• The term “endoluminal” refers to or describes the internal or inside of a lumen, duct, and other passageways or cavities located in a human or other animal body. A lumen or a body passageway may be an existing lumen or a lumen created by surgical intervention. As used in this specification, the terms “lumen” or “body passageway,” and “vessel” are intended to have a broad meaning and encompass any duct (e.g., natural or iatrogenic) or cavity within the human body and may include, without limitation, urethral and ureteral passages, blood vessels, respiratory ducts, gastrointestinal ducts, such as the biliary duct, intestines, the esophagus, the pericardial cavity, the thoracic cavity, and the like. Accordingly, the terms “endoluminal device” or “endoluminal prosthesis” describe devices that can be placed inside or moved through any such lumen or duct.
  • The terms “patient,” “subject,” and “recipient” as used in this application may refer to any animal, particularly humans.
  • The terms “proximal” and “distal” will be used to describe opposing axial ends of the ureteral stent, as well as the axial ends of various component features. The term “proximal” is used to refer to the end of the ureteral stent (or component thereof) that is closest to the operator during use of the system. The term “distal” is used to refer to the end of the ureteral stent (or component thereof) that is initially inserted into the patient, or that is closest to the patient during use.
  • The term “biocompatible” refers to a material that is substantially non-toxic in the in vivo environment of its intended use, and that is not substantially rejected by the patient's physiological system (i.e., is non-antigenic). This can be gauged by the ability of a material to pass the biocompatibility tests set forth in International Standards Organization (ISO) Standard No. 10993 and/or the U.S. Pharmacopeia (USP) 23 and/or the U.S. Food and Drug Administration (FDA) blue book memorandum No. G95-1, entitled “Use of International Standard ISO-10993, Biological Evaluation of Medical Devices Part-1: Evaluation and Testing.” Typically, these tests measure a material's toxicity, infectivity, pyrogenicity, irritation potential, reactivity, hemolytic activity, carcinogenicity and/or immunogenicity. A biocompatible structure or material, when introduced into a majority of patients, will not cause a significantly adverse, long-lived or escalating biological reaction or response, and is distinguished from a mild, transient inflammation which typically accompanies surgery or implantation of foreign objects into a living organism.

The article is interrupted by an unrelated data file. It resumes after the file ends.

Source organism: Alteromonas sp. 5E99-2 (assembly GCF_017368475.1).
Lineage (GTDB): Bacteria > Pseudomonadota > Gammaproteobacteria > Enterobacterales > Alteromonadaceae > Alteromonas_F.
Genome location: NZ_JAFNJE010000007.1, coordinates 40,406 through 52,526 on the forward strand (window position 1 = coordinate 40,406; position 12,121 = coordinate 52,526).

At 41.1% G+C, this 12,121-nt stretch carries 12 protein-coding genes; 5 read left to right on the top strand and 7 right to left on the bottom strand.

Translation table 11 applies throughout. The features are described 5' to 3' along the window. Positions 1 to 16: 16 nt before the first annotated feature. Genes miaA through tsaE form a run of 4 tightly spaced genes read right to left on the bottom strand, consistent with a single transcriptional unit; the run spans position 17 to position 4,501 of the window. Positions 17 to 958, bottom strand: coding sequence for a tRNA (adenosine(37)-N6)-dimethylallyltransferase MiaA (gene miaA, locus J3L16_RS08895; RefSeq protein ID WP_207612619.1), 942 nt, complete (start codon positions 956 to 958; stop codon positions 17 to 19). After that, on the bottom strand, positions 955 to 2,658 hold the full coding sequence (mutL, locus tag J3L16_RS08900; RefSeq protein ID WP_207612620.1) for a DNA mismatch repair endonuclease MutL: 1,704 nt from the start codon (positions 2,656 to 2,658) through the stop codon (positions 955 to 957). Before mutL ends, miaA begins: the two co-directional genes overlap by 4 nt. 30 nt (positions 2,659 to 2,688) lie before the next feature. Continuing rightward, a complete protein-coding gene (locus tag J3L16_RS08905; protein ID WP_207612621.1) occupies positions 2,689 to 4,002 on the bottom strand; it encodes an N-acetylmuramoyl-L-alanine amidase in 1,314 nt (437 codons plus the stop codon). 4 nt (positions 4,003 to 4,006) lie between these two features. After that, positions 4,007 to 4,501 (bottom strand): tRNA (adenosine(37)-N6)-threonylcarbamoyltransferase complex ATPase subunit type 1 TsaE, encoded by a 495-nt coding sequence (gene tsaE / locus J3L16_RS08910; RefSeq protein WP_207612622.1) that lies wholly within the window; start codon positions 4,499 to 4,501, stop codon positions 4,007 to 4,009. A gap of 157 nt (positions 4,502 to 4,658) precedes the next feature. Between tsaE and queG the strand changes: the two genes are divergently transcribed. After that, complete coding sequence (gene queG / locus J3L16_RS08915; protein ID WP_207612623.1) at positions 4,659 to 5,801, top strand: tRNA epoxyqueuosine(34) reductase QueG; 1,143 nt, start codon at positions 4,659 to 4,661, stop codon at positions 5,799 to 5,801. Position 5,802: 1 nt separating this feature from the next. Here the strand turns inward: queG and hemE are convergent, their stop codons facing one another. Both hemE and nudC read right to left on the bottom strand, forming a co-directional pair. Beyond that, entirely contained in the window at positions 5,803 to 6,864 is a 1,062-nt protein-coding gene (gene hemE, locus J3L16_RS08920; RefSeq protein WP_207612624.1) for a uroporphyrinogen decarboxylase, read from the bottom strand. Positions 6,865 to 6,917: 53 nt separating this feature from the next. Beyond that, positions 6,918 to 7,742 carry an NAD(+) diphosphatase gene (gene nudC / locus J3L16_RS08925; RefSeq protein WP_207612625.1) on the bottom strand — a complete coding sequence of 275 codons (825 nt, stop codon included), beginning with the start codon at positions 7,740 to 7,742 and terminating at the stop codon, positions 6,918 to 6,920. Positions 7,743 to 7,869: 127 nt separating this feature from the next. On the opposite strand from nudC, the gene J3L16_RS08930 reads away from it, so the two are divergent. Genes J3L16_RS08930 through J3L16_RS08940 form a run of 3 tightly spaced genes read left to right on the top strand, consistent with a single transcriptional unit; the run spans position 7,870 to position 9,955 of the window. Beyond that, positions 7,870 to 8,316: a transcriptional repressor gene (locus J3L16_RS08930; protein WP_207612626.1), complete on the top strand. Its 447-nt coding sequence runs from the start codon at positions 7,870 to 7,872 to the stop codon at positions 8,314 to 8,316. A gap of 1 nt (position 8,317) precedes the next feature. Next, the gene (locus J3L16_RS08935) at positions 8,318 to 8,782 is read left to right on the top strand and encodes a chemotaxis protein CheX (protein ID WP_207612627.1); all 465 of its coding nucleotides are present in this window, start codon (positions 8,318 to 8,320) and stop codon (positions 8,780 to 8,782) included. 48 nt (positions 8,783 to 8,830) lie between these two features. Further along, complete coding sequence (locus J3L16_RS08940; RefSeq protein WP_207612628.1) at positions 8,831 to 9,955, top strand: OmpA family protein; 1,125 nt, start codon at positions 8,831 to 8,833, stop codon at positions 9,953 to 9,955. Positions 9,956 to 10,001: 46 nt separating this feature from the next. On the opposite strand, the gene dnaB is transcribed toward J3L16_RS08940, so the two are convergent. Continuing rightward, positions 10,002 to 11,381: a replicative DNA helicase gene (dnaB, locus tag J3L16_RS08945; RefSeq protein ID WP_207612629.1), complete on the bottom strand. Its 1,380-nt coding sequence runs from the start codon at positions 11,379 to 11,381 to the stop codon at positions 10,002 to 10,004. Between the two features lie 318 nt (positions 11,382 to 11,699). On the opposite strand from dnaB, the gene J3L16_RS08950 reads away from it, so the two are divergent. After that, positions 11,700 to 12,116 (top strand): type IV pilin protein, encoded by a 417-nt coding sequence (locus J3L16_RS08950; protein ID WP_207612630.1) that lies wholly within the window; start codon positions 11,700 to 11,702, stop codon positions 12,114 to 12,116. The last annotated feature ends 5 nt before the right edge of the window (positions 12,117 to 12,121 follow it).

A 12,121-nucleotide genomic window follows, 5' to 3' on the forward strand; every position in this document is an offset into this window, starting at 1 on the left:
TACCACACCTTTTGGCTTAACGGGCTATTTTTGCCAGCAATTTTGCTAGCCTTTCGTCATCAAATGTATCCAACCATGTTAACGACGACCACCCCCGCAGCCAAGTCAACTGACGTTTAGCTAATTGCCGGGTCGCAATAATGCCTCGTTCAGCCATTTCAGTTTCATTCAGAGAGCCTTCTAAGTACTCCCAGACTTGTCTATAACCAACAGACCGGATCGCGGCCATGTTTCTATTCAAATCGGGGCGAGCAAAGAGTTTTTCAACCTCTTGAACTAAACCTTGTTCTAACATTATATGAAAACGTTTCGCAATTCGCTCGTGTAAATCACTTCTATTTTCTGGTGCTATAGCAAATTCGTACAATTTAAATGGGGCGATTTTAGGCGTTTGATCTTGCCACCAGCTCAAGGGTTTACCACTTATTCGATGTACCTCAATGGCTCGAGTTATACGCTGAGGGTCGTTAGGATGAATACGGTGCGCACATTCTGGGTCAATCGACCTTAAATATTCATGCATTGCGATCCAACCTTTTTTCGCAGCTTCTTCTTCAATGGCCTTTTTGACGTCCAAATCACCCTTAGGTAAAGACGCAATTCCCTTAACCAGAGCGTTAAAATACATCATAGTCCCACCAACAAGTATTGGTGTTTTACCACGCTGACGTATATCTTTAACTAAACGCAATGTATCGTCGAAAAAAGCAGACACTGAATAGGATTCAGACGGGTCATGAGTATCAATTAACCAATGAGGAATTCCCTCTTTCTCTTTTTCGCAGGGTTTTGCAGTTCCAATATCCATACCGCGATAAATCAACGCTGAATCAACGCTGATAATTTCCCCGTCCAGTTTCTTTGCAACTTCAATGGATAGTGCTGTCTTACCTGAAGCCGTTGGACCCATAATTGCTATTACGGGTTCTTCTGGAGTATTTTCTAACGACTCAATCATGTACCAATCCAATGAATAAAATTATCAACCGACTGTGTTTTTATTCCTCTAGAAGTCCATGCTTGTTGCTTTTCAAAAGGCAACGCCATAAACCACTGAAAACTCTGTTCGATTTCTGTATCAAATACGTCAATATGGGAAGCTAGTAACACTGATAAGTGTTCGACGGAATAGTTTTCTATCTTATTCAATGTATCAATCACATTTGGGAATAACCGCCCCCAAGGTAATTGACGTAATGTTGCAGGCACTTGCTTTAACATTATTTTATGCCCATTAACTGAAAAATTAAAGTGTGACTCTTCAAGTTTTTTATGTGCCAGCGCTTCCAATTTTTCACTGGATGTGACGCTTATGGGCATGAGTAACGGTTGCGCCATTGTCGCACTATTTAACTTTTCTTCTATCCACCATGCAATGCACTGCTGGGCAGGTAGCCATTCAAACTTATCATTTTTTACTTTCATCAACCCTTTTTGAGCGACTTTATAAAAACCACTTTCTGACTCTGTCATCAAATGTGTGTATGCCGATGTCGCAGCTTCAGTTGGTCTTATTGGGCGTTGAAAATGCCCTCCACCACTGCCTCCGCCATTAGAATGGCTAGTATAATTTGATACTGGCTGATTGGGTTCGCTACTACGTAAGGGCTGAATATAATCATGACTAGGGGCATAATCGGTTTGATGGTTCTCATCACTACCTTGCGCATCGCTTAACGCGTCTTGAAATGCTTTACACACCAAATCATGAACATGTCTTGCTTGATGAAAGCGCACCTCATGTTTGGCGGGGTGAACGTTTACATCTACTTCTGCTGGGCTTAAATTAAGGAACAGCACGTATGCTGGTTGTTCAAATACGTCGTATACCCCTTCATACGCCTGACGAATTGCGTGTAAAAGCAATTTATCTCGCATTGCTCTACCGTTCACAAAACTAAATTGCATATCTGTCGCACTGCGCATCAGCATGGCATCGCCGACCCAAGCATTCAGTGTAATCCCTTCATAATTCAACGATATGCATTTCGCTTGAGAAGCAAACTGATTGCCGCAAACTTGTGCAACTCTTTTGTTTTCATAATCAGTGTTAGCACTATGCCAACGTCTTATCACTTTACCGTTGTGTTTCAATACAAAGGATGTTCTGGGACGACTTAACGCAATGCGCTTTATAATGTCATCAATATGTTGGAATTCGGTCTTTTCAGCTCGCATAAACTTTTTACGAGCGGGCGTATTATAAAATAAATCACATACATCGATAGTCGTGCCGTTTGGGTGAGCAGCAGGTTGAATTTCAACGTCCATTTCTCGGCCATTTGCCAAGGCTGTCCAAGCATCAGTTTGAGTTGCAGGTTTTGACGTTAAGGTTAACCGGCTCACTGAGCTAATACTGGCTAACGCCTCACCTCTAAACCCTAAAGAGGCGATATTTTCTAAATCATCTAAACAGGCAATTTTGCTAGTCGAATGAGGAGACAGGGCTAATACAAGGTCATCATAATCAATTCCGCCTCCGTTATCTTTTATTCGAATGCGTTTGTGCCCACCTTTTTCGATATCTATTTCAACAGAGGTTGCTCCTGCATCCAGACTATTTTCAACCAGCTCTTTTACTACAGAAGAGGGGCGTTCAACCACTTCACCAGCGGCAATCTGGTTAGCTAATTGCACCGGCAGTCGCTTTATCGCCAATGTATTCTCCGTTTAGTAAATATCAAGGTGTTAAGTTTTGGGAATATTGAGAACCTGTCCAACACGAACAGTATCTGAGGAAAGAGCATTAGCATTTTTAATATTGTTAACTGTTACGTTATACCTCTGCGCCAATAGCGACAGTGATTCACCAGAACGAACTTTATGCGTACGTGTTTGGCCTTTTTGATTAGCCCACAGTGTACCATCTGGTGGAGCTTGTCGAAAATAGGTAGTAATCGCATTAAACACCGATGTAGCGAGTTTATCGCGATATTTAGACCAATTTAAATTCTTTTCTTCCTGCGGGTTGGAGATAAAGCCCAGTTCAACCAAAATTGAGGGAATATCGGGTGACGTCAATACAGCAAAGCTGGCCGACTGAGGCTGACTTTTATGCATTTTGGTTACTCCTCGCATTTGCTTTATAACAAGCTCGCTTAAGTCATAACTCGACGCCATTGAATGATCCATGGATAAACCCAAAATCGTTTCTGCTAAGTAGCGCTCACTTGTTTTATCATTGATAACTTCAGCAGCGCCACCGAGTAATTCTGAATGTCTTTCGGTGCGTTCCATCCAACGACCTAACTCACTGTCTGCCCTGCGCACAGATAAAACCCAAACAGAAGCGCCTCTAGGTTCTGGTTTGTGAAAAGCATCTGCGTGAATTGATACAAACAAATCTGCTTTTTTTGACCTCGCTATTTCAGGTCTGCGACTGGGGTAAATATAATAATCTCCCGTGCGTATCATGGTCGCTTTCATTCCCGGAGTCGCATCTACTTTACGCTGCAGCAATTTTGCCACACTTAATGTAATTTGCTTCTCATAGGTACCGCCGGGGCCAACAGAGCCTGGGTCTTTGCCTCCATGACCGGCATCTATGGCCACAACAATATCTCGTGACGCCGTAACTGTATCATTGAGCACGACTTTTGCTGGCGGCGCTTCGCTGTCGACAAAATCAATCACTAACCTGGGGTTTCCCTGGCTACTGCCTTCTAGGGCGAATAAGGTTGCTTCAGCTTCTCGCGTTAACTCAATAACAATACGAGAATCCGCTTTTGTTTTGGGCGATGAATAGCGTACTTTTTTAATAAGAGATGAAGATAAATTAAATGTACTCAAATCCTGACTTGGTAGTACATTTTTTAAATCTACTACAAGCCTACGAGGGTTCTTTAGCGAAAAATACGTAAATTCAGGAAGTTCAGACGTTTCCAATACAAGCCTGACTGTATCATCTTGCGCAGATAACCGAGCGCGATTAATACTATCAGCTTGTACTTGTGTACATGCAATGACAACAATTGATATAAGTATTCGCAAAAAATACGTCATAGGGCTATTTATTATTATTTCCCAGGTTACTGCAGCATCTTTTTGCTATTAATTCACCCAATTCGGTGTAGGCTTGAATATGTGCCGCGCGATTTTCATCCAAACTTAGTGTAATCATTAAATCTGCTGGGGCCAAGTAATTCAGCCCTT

• The term “medical device” means any object that is itself or that includes a component that is intentionally inserted into the body of a patient as part of a medical treatment, and that comprises a structure adapted for introduction into a patient. The medical device can be a tool, such as, without limitation, a catheter, a wire guide, a forceps, or a scissors used to affect a surgical procedure at and/or deliver a second medical device to a treatment site in a patient. An alternative medical device of the present invention is one that is commonly intended to be a temporary or permanent implant, such as a stent.
  • The term “implantable” refers to the ability of a medical device to be positioned, partially or wholly, at a location within a body of a human or veterinary patient for any suitable period of time, such as within a vessel. Implantable medical devices can include devices configured for bioabsorption within a body during prolonged period of time.
  • The term “controlled release” refers to the release of a material, such as a pharmacologically active ingredient, at a predetermined rate. A controlled release may be characterized by a drug elution profile, which shows the measured rate that the material is removed from a material-containing device in a given solvent environment as a function of time. A controlled release does not preclude an initial burst release associated with the deployment of the medical device. The release may be a gradient release in which the concentration of the material released varies over time or a steady state release in which the material is released in equal amounts over a certain period of time (with or without an initial burst release).